Sunday, August 30, 2009

Noticing the details

Aug. 30, 2009

By Kevin

She'd been standing in the middle of our living room for several minutes gazing at the photograph.

"It's wonderful," she repeatedly said with wonder. "So beautiful."

Lily, our Chinese tutor, marveled at the trees surrounding Ruth's parent's home in Georgia. She stroked the grass with her finger. Everything about it was so different from her experience. The home is on several acres of land, surrounded by lush green grass and trees.

"Is it made of wood?" she asked, noticing the texture of the walls in the background of a family photo. Many of her questions are things we simply take for granted.

She explained how most Chinese homes are made of brick or cement. Most Chinese people live in multi-story apartment buildings unless they live in the countryside. I thought about how I've seen Chinese builders frequently pull the rebar out as concrete hardens so they can reuse it to erect the next level of an apartment building. I wonder whether or not they left the rebar in our walls.

She was amazed that Ruth's parent's home was somewhat typical in America.

"Kevin, what about your family's home?" I'd forgotten to print out a photograph, but I explained that it too was made of wood, noting that the prevalence of earthquakes in California means more wooden homes because they handle the shaking better. My mind flashes to pictures of the damage done in the Sichuan earthquake two years ago and compare it to the comparatively light damage I've seen when the ground shakes in California.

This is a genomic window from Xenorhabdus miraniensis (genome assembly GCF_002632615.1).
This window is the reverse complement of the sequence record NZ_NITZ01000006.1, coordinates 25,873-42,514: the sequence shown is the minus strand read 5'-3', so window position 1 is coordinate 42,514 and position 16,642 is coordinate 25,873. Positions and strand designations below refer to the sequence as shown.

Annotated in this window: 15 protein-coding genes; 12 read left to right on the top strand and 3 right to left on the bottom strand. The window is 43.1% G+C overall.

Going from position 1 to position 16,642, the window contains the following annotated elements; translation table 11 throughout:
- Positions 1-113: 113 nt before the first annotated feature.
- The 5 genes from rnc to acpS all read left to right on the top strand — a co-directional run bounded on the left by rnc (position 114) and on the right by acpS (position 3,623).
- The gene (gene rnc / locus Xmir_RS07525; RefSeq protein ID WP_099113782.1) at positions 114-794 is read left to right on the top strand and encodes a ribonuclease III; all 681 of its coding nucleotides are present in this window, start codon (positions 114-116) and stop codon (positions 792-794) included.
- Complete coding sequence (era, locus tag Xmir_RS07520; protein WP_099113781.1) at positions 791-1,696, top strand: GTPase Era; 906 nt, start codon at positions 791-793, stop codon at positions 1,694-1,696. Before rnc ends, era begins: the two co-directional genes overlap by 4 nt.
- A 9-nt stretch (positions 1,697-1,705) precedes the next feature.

"Is that your car?" Lily asked Ruth, pointing to the foreground.

"My mother's."

"Does everyone in America have a car?"

"Not everyone, but probably most people."

Her friend Cherry was amazed to discover that our families don't all live in the same city and that many Americans, particularly in more rural areas don't know their neighbors well because they hop into cars and travel from place to place rather than walking or taking the bus. "In my hometown there are 300 who all know each other," Cherry said.

Just before this, as they were paging through our America photographs, they gasped when they saw the skyscrapers of Chicago. "Did you take this?" She asked. We couldn't remember if it was one I snapped or if Ruth took it. "The sky is so blue," Lily said. "So beautiful."

She was shocked. "I had heard that most developed countries do not have clean air," she said. but the sky here is very clean."

It's interesting how they noticed all the little details in photos that we never think of.

They spotted the castle-like administration building in the background of Wheaton graduation photos, wondered why a skyscraper would be labeled "Westin," and giggled at photos of Abby and Hannah playing with a magnifying glass, remembering how they too played dress-up as young girls. Seeing photographs of family, they were shocked to discover that both of our grandmothers still wear makeup. "In China, most women stop wearing makeup when they are 60," Lily explained. They were also amazed that our grandparents are still independent that they don't want to live with their children, even though they are in their 80s. In a photos of family, their eyes were drawn to the fireplaces in the background. "Do people burn wood in America?" Cherry asked. "In China we usually burn coal."